One could not but be struck by the depth of his intellect, his framework of understanding disease from a public health perspective. He had an ability to put clinical dentistry into a different, larger and global context, within which to understand the impact of our professional efforts both on a patient and a population basis.
In one of his early forays, in which he boldly went where no dentist had gone before, he showed that there was no scientific basis for 6 monthly dental visits. The scientific community was saying that dentistry was a healthcare science; and he was producing scientific papers to validate what he was saying. Yet the profession shunned him. He has of course since been vindicated in this matter. But I am proud to say, at the time of this pronouncement, we (his students at the time) supported him; we held our annual dental dinner in his honor.
His influence led me to pursue my Master's degree. It had become very clear, at least to me, that unless we could change behavior we would be relatively unsuccessful in treating or preventing disease and keeping people healthy. As I studied the components of behavior change, social science, motivation and other related topics, I realized the implications not only for dental disease, but all (chronic) diseases. In addition, it was readily apparent that behavior change impacts not only individuals, but also whole communities and populations. While I gained my Master's from the Royal Dental Hospital (London University) in the mid 70's, I did my thesis (in behavioral sciences), under Aubrey's tutelage, through the back door at the London (Hospital Medical College). Aubrey, as usual, was extraordinarily generous of his time and intellect.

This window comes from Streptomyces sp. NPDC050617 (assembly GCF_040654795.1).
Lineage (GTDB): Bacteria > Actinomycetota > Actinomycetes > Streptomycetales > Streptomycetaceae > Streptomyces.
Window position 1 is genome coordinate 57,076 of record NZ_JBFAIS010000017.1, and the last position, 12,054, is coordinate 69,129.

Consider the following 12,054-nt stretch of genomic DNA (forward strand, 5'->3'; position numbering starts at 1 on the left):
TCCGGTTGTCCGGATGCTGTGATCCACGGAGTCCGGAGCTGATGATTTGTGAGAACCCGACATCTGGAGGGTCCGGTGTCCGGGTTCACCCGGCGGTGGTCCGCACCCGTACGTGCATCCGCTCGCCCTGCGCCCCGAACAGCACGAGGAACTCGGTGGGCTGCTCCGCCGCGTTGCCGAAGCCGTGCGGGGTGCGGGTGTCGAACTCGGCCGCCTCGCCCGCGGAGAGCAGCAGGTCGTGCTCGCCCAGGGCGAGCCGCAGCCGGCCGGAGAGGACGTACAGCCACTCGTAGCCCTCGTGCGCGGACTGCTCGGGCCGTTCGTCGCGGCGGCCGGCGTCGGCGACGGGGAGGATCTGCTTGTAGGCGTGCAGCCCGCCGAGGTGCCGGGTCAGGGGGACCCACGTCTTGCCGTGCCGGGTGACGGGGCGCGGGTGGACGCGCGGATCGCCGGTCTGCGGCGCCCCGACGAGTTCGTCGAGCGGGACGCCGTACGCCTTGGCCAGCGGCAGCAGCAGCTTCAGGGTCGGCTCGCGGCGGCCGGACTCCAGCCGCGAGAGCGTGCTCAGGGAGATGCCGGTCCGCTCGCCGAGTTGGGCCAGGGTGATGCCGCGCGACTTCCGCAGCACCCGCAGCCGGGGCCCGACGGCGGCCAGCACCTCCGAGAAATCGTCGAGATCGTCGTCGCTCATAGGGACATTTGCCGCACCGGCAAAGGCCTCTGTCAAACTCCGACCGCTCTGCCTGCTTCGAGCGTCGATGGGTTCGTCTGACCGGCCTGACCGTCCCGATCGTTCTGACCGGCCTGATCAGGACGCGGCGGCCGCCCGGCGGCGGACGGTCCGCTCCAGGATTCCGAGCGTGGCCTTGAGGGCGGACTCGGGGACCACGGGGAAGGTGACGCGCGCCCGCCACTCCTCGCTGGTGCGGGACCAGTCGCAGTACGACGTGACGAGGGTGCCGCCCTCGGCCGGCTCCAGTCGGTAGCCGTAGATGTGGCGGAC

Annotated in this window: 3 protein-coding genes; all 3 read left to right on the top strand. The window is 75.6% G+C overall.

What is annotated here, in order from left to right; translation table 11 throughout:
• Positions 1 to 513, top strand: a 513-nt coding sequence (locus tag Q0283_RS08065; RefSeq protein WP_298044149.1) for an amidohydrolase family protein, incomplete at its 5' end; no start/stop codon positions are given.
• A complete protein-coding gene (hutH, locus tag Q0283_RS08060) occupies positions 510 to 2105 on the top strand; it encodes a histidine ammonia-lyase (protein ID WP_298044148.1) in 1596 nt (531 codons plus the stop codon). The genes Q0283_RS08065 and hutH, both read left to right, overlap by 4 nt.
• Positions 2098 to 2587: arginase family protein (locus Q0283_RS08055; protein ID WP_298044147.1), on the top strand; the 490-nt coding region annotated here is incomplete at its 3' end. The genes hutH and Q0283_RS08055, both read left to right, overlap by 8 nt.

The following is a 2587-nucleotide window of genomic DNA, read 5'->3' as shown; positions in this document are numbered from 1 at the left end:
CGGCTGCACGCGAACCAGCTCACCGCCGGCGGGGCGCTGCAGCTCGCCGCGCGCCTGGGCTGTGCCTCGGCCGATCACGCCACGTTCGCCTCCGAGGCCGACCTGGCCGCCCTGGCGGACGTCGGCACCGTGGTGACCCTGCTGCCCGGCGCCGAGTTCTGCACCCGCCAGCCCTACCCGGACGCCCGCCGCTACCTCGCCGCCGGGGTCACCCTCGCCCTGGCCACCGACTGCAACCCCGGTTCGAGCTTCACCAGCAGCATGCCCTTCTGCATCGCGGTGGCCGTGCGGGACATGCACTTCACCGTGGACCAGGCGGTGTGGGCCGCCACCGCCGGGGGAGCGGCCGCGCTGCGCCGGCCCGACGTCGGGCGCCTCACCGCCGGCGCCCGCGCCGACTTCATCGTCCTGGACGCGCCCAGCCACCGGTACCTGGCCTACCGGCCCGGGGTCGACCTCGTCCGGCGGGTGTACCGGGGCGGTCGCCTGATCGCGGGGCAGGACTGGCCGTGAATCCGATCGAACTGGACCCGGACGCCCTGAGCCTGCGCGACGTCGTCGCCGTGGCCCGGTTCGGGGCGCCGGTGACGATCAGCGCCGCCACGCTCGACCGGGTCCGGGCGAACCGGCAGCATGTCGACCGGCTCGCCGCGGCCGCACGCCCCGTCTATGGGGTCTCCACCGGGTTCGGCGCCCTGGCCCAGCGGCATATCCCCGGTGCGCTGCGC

As Aubrey and I discussed behavior change, he struck me with another insight, "If you really want to change the status quo in dentistry, you have to do it through public policy." While this was probably the last thing I wanted to hear as a clinical dentist, the idea was too large and the implications too profound to ignore. It led me to pursue political activism in two areas that have since become avocations — health promotion and educational reform. It also led to my interest in Dear Doctor, another way to inform members of the public at large, in fact our patients, to empower them with knowledge to be full partners in their own preventive and healthcare decisions.
Aubrey moved on to become a Professor in Public Health at University College London. I remember going back to the UK for a meeting held in his honor. The invitees comprised mostly his former PhD students from around the world, attesting to his impact. At that meeting, now over a decade ago, he talked about the role of sugar not only in dental caries (tooth decay), but also its impact on obesity. He had long thought it was a mistake to separate oral and general health. He talked about advocacy, taking on the damaging role of food companies and lobbies to improve the health of the public.
The true greatness of a teacher and mentor is to leave something of yourself to be carried on in the lives of others you touch — particularly your students. Above all Aubrey Sheiham was a kind and gentle soul. I will remember him not only as a great teacher, but also a friend, a down to earth, decent, caring, honest human being. He cared not for riches or personal glory, but I believe to leave the world a better place than he found it. I believe he did.